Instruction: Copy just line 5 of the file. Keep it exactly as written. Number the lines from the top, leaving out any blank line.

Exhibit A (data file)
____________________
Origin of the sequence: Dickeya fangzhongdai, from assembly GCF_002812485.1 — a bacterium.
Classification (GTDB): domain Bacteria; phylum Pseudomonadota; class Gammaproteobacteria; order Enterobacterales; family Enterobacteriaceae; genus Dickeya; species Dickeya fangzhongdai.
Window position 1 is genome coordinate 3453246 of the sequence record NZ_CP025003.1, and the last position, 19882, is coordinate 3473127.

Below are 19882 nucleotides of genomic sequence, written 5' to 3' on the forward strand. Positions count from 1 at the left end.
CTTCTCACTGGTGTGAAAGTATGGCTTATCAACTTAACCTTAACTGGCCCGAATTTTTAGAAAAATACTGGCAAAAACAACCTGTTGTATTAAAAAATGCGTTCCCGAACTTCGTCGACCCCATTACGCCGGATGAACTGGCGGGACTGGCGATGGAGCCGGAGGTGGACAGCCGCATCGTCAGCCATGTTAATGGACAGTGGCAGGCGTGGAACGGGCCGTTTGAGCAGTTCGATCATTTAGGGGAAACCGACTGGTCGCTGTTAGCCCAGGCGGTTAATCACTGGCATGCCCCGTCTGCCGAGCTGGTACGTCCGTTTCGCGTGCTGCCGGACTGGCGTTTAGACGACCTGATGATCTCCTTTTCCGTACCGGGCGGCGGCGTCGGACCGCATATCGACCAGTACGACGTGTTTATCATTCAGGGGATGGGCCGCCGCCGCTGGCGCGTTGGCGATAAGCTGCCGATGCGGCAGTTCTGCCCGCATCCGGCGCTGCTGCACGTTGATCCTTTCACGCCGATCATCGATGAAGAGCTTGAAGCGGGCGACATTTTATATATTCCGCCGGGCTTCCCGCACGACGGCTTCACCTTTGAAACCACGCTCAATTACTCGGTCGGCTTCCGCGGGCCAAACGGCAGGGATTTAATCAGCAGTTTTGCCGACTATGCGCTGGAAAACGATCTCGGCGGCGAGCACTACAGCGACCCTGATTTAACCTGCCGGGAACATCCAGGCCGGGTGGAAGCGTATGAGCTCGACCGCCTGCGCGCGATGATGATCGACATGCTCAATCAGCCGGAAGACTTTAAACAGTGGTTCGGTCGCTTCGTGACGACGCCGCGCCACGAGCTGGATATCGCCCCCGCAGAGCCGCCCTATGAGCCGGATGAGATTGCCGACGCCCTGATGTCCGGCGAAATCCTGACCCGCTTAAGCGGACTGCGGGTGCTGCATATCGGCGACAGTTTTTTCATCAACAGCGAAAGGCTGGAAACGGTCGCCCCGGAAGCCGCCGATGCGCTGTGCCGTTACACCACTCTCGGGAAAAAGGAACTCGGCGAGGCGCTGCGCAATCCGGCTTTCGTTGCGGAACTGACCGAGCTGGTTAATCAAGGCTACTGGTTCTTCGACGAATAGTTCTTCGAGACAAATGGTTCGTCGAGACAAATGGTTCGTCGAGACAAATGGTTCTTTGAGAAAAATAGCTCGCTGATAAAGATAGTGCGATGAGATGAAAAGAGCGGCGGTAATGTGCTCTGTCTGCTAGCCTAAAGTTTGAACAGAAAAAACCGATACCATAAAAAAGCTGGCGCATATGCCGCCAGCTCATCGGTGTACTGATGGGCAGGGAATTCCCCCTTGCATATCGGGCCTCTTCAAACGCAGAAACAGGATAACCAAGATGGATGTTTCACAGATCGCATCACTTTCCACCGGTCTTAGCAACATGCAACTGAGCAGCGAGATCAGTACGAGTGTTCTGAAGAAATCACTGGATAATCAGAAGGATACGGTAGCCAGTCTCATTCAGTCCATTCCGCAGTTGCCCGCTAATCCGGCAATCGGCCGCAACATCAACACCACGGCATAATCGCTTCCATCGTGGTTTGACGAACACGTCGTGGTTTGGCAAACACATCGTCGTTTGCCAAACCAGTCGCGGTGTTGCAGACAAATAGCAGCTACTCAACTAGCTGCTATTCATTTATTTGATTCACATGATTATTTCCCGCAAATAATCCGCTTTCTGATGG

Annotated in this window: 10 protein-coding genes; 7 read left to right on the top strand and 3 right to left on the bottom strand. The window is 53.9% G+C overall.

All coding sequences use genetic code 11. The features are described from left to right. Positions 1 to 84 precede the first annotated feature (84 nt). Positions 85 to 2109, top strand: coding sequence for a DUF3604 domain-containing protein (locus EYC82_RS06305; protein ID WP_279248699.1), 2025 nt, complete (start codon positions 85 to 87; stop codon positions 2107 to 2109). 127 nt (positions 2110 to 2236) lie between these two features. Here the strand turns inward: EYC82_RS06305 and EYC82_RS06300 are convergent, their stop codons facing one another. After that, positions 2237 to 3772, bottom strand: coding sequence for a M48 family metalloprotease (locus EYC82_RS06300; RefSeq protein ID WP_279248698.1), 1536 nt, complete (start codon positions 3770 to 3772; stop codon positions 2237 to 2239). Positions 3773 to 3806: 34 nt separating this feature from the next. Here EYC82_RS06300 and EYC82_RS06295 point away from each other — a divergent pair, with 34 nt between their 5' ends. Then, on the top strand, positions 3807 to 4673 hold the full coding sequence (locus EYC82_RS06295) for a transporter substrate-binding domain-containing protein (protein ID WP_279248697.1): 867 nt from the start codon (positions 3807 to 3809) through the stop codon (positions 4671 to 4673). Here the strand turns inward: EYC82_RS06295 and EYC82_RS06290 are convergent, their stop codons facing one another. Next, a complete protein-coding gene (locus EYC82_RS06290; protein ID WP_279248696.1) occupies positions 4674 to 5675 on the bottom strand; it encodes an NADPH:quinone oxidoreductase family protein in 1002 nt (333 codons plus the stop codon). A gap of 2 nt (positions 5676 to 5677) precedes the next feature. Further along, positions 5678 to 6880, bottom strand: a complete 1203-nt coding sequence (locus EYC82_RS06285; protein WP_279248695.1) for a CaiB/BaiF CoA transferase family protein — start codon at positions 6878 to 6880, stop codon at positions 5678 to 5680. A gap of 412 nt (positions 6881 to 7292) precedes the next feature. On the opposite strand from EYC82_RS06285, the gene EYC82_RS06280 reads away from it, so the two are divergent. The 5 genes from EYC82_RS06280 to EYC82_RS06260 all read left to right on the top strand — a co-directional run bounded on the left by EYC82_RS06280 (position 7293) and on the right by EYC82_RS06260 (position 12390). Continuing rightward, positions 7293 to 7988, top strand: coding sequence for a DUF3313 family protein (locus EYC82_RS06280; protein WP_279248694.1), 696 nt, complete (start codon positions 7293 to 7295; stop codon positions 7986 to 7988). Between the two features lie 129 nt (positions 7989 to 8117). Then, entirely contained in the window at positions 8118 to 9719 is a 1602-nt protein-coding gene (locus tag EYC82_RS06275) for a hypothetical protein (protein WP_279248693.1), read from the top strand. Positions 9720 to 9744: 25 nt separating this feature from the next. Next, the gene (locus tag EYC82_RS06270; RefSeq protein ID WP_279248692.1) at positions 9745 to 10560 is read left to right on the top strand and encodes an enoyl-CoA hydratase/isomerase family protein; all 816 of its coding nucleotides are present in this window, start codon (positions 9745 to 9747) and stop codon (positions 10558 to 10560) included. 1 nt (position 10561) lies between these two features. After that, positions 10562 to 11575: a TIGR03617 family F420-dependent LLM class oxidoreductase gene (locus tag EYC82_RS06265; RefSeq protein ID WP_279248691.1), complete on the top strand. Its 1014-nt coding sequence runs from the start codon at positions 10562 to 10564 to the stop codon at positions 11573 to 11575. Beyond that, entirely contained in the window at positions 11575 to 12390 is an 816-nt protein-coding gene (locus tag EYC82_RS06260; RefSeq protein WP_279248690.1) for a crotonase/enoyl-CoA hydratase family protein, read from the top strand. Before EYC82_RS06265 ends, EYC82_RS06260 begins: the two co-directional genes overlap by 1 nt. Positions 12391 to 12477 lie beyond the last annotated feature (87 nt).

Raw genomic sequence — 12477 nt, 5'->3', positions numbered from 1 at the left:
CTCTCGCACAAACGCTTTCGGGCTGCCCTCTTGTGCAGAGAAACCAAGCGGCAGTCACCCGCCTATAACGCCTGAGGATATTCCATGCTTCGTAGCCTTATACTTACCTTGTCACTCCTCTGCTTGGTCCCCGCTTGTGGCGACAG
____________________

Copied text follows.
CTTCTCACTGGTGTGAAAGTATGGCTTATCAACTTAACCTTAACTGGCCCGAATTTTTAGAAAAATACTGGCAAAAACAACCTGTTGTATTAAAAAATGCGTTCCCGAACTTCGTCGACCCCATTACGCCGGATGAACTGGCGGGACTGGCGATGGAGCCGGAGGTGGACAGCCGCATCGTCAGCCATGTTAATGGACAGTGGCAGGCGTGGAACGGGCCGTTTGAGCAGTTCGATCATTTAGGGGAAACCGACTGGTCGCTGTTAGCCCAGGCGGTTAATCACTGGCATGCCCCGTCTGCCGAGCTGGTACGTCCGTTTCGCGTGCTGCCGGACTGGCGTTTAGACGACCTGATGATCTCCTTTTCCGTACCGGGCGGCGGCGTCGGACCGCATATCGACCAGTACGACGTGTTTATCATTCAGGGGATGGGCCGCCGCCGCTGGCGCGTTGGCGATAAGCTGCCGATGCGGCAGTTCTGCCCGCATCCGGCGCTGCTGCACGTTGATCCTTTCACGCCGATCATCGATGAAGAGCTTGAAGCGGGCGACATTTTATATATTCCGCCGGGCTTCCCGCACGACGGCTTCACCTTTGAAACCACGCTCAATTACTCGGTCGGCTTCCGCGGGCCAAACGGCAGGGATTTAATCAGCAGTTTTGCCGACTATGCGCTGGAAAACGATCTCGGCGGCGAGCACTACAGCGACCCTGATTTAACCTGCCGGGAACATCCAGGCCGGGTGGAAGCGTATGAGCTCGACCGCCTGCGCGCGATGATGATCGACATGCTCAATCAGCCGGAAGACTTTAAACAGTGGTTCGGTCGCTTCGTGACGACGCCGCGCCACGAGCTGGATATCGCCCCCGCAGAGCCGCCCTATGAGCCGGATGAGATTGCCGACGCCCTGATGTCCGGCGAAATCCTGACCCGCTTAAGCGGACTGCGGGTGCTGCATATCGGCGACAGTTTTTTCATCAACAGCGAAAGGCTGGAAACGGTCGCCCCGGAAGCCGCCGATGCGCTGTGCCGTTACACCACTCTCGGGAAAAAGGAACTCGGCGAGGCGCTGCGCAATCCGGCTTTCGTTGCGGAACTGACCGAGCTGGTTAATCAAGGCTACTGGTTCTTCGACGAATAGTTCTTCGAGACAAATGGTTCGTCGAGACAAATGGTTCGTCGAGACAAATGGTTCTTTGAGAAAAATAGCTCGCTGATAAAGATAGTGCGATGAGATGAAAAGAGCGGCGGTAATGTGCTCTGTCTGCTAGCCTAAAGTTTGAACAGAAAAAACCGATACCATAAAAAAGCTGGCGCATATGCCGCCAGCTCATCGGTGTACTGATGGGCAGGGAATTCCCCCTTGCATATCGGGCCTCTTCAAACGCAGAAACAGGATAACCAAGATGGATGTTTCACAGATCGCATCACTTTCCACCGGTCTTAGCAACATGCAACTGAGCAGCGAGATCAGTACGAGTGTTCTGAAGAAATCACTGGATAATCAGAAGGATACGGTAGCCAGTCTCATTCAGTCCATTCCGCAGTTGCCCGCTAATCCGGCAATCGGCCGCAACATCAACACCACGGCATAATCGCTTCCATCGTGGTTTGACGAACACGTCGTGGTTTGGCAAACACATCGTCGTTTGCCAAACCAGTCGCGGTGTTGCAGACAAATAGCAGCTACTCAACTAGCTGCTATTCATTTATTTGATTCACATGATTATTTCCCGCAAATAATCCGCTTTCTGATGG